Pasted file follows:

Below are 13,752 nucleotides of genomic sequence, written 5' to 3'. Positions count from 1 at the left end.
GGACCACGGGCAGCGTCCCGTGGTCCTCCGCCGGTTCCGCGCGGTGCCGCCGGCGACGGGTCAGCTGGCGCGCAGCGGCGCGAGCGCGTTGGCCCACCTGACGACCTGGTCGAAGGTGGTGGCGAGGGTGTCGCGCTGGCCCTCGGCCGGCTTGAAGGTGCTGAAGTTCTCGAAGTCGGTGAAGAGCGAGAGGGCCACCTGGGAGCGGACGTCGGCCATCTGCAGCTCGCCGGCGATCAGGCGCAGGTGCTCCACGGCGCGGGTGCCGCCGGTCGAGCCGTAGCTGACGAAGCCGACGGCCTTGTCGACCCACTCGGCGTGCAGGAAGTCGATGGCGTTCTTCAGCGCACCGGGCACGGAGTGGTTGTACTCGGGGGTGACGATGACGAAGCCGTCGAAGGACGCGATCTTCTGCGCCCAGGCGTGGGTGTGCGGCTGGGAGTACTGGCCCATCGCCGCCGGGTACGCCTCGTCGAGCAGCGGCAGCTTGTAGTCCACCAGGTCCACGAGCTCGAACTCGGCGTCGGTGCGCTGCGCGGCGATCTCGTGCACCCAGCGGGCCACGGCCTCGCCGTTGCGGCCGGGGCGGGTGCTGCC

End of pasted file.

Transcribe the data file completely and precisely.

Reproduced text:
Below are 13,752 nucleotides of genomic sequence, written 5' to 3'. Positions count from 1 at the left end.
GGACCACGGGCAGCGTCCCGTGGTCCTCCGCCGGTTCCGCGCGGTGCCGCCGGCGACGGGTCAGCTGGCGCGCAGCGGCGCGAGCGCGTTGGCCCACCTGACGACCTGGTCGAAGGTGGTGGCGAGGGTGTCGCGCTGGCCCTCGGCCGGCTTGAAGGTGCTGAAGTTCTCGAAGTCGGTGAAGAGCGAGAGGGCCACCTGGGAGCGGACGTCGGCCATCTGCAGCTCGCCGGCGATCAGGCGCAGGTGCTCCACGGCGCGGGTGCCGCCGGTCGAGCCGTAGCTGACGAAGCCGACGGCCTTGTCGACCCACTCGGCGTGCAGGAAGTCGATGGCGTTCTTCAGCGCACCGGGCACGGAGTGGTTGTACTCGGGGGTGACGATGACGAAGCCGTCGAAGGACGCGATCTTCTGCGCCCAGGCGTGGGTGTGCGGCTGGGAGTACTGGCCCATCGCCGCCGGGTACGCCTCGTCGAGCAGCGGCAGCTTGTAGTCCACCAGGTCCACGAGCTCGAACTCGGCGTCGGTGCGCTGCGCGGCGATCTCGTGCACCCAGCGGGCCACGGCCTCGCCGTTGCGGCCGGGGCGGGTGCTGCC